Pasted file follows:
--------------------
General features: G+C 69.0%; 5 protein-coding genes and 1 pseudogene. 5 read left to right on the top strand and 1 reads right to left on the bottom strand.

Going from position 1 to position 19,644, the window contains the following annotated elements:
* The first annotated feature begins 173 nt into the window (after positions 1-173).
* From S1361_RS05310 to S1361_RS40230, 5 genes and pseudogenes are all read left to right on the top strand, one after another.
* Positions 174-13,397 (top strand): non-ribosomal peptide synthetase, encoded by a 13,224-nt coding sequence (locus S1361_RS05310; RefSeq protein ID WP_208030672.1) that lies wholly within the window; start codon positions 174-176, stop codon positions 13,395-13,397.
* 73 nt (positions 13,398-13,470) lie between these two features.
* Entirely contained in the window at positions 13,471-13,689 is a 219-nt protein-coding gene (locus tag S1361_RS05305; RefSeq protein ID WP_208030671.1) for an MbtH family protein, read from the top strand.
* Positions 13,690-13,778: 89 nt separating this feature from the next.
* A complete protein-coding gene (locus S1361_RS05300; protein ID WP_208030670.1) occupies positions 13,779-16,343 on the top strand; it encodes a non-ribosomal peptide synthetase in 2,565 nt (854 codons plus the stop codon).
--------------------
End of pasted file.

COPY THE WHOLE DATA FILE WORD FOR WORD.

General features: G+C 69.0%; 5 protein-coding genes and 1 pseudogene. 5 read left to right on the top strand and 1 reads right to left on the bottom strand.

Going from position 1 to position 19,644, the window contains the following annotated elements:
* The first annotated feature begins 173 nt into the window (after positions 1-173).
* From S1361_RS05310 to S1361_RS40230, 5 genes and pseudogenes are all read left to right on the top strand, one after another.
* Positions 174-13,397 (top strand): non-ribosomal peptide synthetase, encoded by a 13,224-nt coding sequence (locus S1361_RS05310; RefSeq protein ID WP_208030672.1) that lies wholly within the window; start codon positions 174-176, stop codon positions 13,395-13,397.
* 73 nt (positions 13,398-13,470) lie between these two features.
* Entirely contained in the window at positions 13,471-13,689 is a 219-nt protein-coding gene (locus tag S1361_RS05305; RefSeq protein ID WP_208030671.1) for an MbtH family protein, read from the top strand.
* Positions 13,690-13,778: 89 nt separating this feature from the next.
* A complete protein-coding gene (locus S1361_RS05300; protein ID WP_208030670.1) occupies positions 13,779-16,343 on the top strand; it encodes a non-ribosomal peptide synthetase in 2,565 nt (854 codons plus the stop codon).